Ed de Moel

Child Ballads - Narrative

Lizie Lindsay

  1. 'Lizie Lindsay.'
    1. Jamieson-Brown Manuscript, Appendix, p. ii.
    2. Jamieson's Popular Ballads. II, 149.
    Version A
  2. 'Donald of the Isles,' Kinloch Manuscripts, I, 237. Aytoun's Ballads of Scotland, 1859, I, 277. Version B
  3. 'Donald of the Isles,' Kinloch Manuscripts, I, 253. Version C
  4. 'Lizzy Lindsay,' from a Note-Book of Dr. Joseph Robertson, January, 1830, No 6. Version D
  5. 'Bonny Lizie Lindsay,' Buchan's Ballads of the North of Scotland, II, 102. Version E
  6. 'Lizzie Lindsay,' Whitelaw's Book of Scottish Ballads, p. 51. Version F
  7. 'Leezie Lindsay,' Notes and Queries, Third Series, I, 463. Version G

Of A a Professor Robert Scott says, in the letter in which it was enclosed: "You will find above, all I have been able to procure in order to replace the lost fragment of 'Lizie Lindsay.' I believe it is not so correct or so complete as what was formerly sent, but there are materials enough to operate upon, and by forcing the memory of the recorder more harm than good might have been done." Jamieson says of b: "Transmitted to the editor by Professor Scott of Aberdeen, as it was taken down from the recitation of an old woman.[foot-note] It is very popular in the northeast of Scotland, and was familiar to the editor in his early youth; and from the imperfect recollection which he still retains of it he has corrected the text in two or three unimportant passages."

There is nothing to show whether the lost copy was recovered, unless it be the fact that Jamieson prints about twice as many stanzas as there are in a. But Jamieson was not always precise in the account he gave of the changes he made in his texts.

In his preface to B, Kinloch remarks that the ballad is very popular in the North, "and few milk-maids in that quarter but can chaunt it, to a very pleasant tune. Lizie Lindsay," he adds, "according to the tradition of Mearnsshire, is said to have been a daughter of Lindsay of Edzell; but I have searched in vain for genealogical confirmation of the tradition." Kinloch gave Aytoun a copy of this version, changing a few phrases, and inserting st. 20 of C.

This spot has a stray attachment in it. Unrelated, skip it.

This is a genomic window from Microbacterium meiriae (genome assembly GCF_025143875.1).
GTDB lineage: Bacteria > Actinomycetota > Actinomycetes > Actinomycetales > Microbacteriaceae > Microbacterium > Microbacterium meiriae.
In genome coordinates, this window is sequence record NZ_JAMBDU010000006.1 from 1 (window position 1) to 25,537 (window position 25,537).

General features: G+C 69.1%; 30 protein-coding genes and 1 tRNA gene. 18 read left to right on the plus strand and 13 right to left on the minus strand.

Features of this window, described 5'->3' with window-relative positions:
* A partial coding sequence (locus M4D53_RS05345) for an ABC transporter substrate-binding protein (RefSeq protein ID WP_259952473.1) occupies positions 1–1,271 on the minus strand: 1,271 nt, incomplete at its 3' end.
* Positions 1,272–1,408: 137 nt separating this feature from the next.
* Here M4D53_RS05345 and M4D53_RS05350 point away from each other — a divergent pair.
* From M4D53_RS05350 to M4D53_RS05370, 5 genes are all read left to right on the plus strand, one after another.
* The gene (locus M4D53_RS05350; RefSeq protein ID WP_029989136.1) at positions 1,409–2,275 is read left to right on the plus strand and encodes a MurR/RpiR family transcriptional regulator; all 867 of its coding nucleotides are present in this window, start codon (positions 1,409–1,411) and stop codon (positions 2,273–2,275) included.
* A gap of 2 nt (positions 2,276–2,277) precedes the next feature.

The following stanza, printed as No 434 of the Musical Museum, was sent with the air to Johnson by Burns, who intended to communicate something more. (Museum, 1853, IV, 382):

  Will ye go to the Highlands, Leezie Lindsay?
Will ye go to the Highlands wi me?
Will ye go to the Highlands, Leezie Lindsay,
My pride and my darling to be?

Robert Allan added three stanzas to this, Smith's Scotish Minstrel, II, 100, and again, p. 101 of the same, others (in which Lizie Lindsay is, without authority, made 'a puir lassie'). The second stanza of the second "set" is traditional (cf. B 8, C 6, D 6, E 8):

  To gang to the Hielands wi you, sir,
I dinna ken how that may be,
For I ken nae the road I am gaeing,
Nor yet wha I'm gaun wi.

Donald MacDdnald, heir of Kingcausie, wishes to go to Edinburgh for a wife (or to get Lizie Lindsay for his wife). His mother consents, on condition that he shall use no flattery, and shall 'court her in great poverty' (policy, D). He sees many bonny young ladies at Edinburgh, but Lizie Lindsay is above compare with others. He presents himself to her in simple Highland garb; what he can offer is a diet of curds and whey and a bed of green rushes (bracken). Lizie would like to know where she would be going, and with whom. His father is an old shepherd (couper, souter), his mother an old dey, and his name is Donald MacDonald. Lizie's father and mother threaten to have him hanged, which daunts him not in the least. Her maid warmly seconds the suit. Lizie packs up her clothes and sets forth with Donald to foot the steep and dirty ways; she wishes herself back in Edinburgh. They come at last to a shieling, where a woman welcomes Sir Donald; he bids her call him Donald her son, and orders a supper of curds and whey, and a bed of green rushes. Lizie, 'weary with travel,' lies late in the morning, and is roused as if to help at the milking; this makes her repine again. But Donald takes her out of the hut and shows her Kingcausie, where she is to be lady.

Kingcausie is some seven miles from Aberdeen, on the south side of the Dee.

Ballads of this description are peculiarly liable to interpolation and debasement, and there are two passages, each occurring in several versions, which we may, without straining, set down to some plebeian improver.

In B 10, D 10, E 19, Lizie Lindsay, not quite ready to go with Donald, makes him an offer of five or ten guineas if he will stay long enough for her to take his picture, 'to keep her from thinking long.' In F 11 Donald makes the same offer for her picture. In E 10, F 6, Lizie tells Donald, who has asked where she lives, that if he will call at the Canongate Port, she will drink a bottle of sherry with him, and in the next stanza she is as good as her word. This convivial way of the young ladies of Edinburgh is, owing to an injury to the text, not perceptible in D 14, where Donald seems to be inviting Lizie's mother to bring a bottle of sherry with her in case she should call on him at the Canongate Port.

A b is translated by Grundtvig, Engelske og skotske Folkeviser, p. 122; by Rosa Warrens, Schottische Volkslieder der Vorzeit, p. 125, with deficient verses supplied from F. Knortz, Lieder u. Romanzen Alt-Englands, p. 158, translates Allingham's ballad.

This page most recently updated on 19-Apr-2011, 05:20:48.
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